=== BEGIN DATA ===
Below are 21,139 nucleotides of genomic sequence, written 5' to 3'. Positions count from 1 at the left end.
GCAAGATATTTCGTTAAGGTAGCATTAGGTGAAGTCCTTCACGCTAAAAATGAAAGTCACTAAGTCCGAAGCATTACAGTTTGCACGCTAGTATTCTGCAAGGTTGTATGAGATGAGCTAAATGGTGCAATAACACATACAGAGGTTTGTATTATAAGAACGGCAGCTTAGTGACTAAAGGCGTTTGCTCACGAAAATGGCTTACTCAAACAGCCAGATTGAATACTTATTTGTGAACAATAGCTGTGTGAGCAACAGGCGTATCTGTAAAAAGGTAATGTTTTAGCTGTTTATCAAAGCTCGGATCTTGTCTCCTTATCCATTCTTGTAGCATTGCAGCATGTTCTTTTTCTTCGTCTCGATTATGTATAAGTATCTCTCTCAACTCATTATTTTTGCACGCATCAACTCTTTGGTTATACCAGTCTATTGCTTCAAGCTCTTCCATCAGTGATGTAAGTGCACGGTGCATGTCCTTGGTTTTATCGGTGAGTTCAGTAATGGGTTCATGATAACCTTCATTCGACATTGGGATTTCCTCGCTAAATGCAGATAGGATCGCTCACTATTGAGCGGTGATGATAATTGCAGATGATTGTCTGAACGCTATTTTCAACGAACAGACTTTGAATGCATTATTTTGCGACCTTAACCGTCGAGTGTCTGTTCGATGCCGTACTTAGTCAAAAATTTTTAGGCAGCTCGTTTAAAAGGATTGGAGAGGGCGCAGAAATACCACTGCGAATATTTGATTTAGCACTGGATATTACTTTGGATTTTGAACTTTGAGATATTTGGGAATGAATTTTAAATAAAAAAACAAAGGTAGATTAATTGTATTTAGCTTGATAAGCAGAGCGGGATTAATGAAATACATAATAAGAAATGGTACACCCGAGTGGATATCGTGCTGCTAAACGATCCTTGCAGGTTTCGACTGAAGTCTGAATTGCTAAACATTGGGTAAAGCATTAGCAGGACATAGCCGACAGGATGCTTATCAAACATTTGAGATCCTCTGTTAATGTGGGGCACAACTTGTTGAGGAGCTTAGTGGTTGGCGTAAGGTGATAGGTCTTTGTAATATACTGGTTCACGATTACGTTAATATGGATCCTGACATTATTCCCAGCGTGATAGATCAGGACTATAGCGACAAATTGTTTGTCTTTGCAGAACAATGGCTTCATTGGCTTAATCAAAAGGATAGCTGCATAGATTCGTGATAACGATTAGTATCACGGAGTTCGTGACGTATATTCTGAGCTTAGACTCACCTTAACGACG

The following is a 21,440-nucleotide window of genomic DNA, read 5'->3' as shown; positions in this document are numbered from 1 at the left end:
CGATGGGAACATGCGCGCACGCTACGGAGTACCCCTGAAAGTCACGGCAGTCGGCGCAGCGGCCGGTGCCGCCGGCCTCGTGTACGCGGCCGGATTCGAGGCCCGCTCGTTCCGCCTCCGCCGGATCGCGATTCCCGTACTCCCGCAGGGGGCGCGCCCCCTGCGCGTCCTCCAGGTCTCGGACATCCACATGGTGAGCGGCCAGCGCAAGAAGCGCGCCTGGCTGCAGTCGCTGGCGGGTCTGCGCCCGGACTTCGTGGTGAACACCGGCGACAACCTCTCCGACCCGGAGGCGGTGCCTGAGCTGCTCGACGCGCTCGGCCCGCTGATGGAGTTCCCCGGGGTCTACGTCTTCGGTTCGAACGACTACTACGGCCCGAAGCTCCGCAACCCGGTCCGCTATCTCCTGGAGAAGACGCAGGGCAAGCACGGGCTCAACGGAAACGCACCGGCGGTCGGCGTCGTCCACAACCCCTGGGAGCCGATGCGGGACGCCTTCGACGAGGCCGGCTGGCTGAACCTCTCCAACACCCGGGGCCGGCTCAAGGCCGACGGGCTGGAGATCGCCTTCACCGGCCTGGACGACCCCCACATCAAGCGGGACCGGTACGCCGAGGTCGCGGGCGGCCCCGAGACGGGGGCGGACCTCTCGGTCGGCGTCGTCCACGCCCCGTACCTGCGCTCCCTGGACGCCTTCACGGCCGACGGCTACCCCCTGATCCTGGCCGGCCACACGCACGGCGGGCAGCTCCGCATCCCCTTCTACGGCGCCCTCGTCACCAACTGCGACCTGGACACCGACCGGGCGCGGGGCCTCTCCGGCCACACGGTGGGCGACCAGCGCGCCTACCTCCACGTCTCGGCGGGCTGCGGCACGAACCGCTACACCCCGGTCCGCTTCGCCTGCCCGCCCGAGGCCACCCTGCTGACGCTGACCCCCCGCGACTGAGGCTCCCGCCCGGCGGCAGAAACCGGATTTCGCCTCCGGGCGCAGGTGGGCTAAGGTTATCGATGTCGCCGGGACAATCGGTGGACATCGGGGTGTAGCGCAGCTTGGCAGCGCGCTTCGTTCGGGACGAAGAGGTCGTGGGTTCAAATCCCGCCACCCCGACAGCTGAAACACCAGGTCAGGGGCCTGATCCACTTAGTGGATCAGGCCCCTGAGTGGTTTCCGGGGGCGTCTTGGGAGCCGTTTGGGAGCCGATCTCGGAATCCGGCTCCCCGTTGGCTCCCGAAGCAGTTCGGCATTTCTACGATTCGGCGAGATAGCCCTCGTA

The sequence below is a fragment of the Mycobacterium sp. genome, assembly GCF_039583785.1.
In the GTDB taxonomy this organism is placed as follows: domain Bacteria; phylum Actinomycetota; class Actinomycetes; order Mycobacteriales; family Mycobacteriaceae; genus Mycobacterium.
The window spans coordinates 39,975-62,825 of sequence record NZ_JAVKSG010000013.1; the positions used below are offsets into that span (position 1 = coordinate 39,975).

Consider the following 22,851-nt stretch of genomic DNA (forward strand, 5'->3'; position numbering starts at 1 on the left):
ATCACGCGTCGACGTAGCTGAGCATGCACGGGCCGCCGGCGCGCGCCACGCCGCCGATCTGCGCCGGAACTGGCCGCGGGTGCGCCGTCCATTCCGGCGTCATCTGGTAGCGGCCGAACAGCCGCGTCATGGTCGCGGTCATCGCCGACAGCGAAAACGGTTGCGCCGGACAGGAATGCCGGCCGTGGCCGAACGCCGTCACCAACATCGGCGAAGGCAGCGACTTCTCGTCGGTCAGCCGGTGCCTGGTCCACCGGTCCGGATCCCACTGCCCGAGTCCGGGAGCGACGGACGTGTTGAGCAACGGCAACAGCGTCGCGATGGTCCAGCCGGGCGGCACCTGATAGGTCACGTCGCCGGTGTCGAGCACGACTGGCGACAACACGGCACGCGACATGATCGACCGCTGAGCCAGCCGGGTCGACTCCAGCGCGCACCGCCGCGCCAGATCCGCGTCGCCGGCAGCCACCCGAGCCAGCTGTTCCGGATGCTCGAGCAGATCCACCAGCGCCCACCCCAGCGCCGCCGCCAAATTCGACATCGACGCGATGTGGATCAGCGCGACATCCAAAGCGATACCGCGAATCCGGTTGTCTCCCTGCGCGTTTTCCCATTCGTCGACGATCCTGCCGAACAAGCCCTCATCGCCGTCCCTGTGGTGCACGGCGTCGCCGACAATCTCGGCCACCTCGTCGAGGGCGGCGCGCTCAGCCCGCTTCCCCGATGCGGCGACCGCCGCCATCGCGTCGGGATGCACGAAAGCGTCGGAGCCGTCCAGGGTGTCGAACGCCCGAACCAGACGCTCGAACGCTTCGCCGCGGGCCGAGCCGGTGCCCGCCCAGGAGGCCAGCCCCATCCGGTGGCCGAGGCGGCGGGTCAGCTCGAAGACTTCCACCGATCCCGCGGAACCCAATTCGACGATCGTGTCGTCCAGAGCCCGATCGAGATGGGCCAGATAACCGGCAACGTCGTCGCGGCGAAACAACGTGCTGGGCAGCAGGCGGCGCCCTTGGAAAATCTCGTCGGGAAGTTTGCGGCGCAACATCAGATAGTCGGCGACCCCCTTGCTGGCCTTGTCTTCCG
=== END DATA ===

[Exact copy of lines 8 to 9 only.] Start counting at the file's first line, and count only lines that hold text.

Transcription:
Consider the following 22,851-nt stretch of genomic DNA (forward strand, 5'->3'; position numbering starts at 1 on the left):
ATCACGCGTCGACGTAGCTGAGCATGCACGGGCCGCCGGCGCGCGCCACGCCGCCGATCTGCGCCGGAACTGGCCGCGGGTGCGCCGTCCATTCCGGCGTCATCTGGTAGCGGCCGAACAGCCGCGTCATGGTCGCGGTCATCGCCGACAGCGAAAACGGTTGCGCCGGACAGGAATGCCGGCCGTGGCCGAACGCCGTCACCAACATCGGCGAAGGCAGCGACTTCTCGTCGGTCAGCCGGTGCCTGGTCCACCGGTCCGGATCCCACTGCCCGAGTCCGGGAGCGACGGACGTGTTGAGCAACGGCAACAGCGTCGCGATGGTCCAGCCGGGCGGCACCTGATAGGTCACGTCGCCGGTGTCGAGCACGACTGGCGACAACACGGCACGCGACATGATCGACCGCTGAGCCAGCCGGGTCGACTCCAGCGCGCACCGCCGCGCCAGATCCGCGTCGCCGGCAGCCACCCGAGCCAGCTGTTCCGGATGCTCGAGCAGATCCACCAGCGCCCACCCCAGCGCCGCCGCCAAATTCGACATCGACGCGATGTGGATCAGCGCGACATCCAAAGCGATACCGCGAATCCGGTTGTCTCCCTGCGCGTTTTCCCATTCGTCGACGATCCTGCCGAACAAGCCCTCATCGCCGTCCCTGTGGTGCACGGCGTCGCCGACAATCTCGGCCACCTCGTCGAGGGCGGCGCGCTCAGCCCGCTTCCCCGATGCGGCGACCGCCGCCATCGCGTCGGGATGCACGAAAGCGTCGGAGCCGTCCAGGGTGTCGAACGCCCGAACCAGACGCTCGAACGCTTCGCCGCGGGCCGAGCCGGTGCCCGCCCAGGAGGCCAGCCCCATCCGGTGGCCGAGGCGGCGGGTCAGCTCGAAGACTTCCACCGATCCCGCGGAACCCAATTCGACGATCGTGTCGTCCAGAGCCCGATCGAGATGGGCCAGATAACCGGCAACGTCGTCGCGGCGAAACAACGTGCTGGGCAGCAGGCGGCGCCCTTGGAAAATCTCGTCGGGAAGTTTGCGGCGCAACATCAGATAGTCGGCGACCCCCTTGCTGGCCTTGTCTTCCG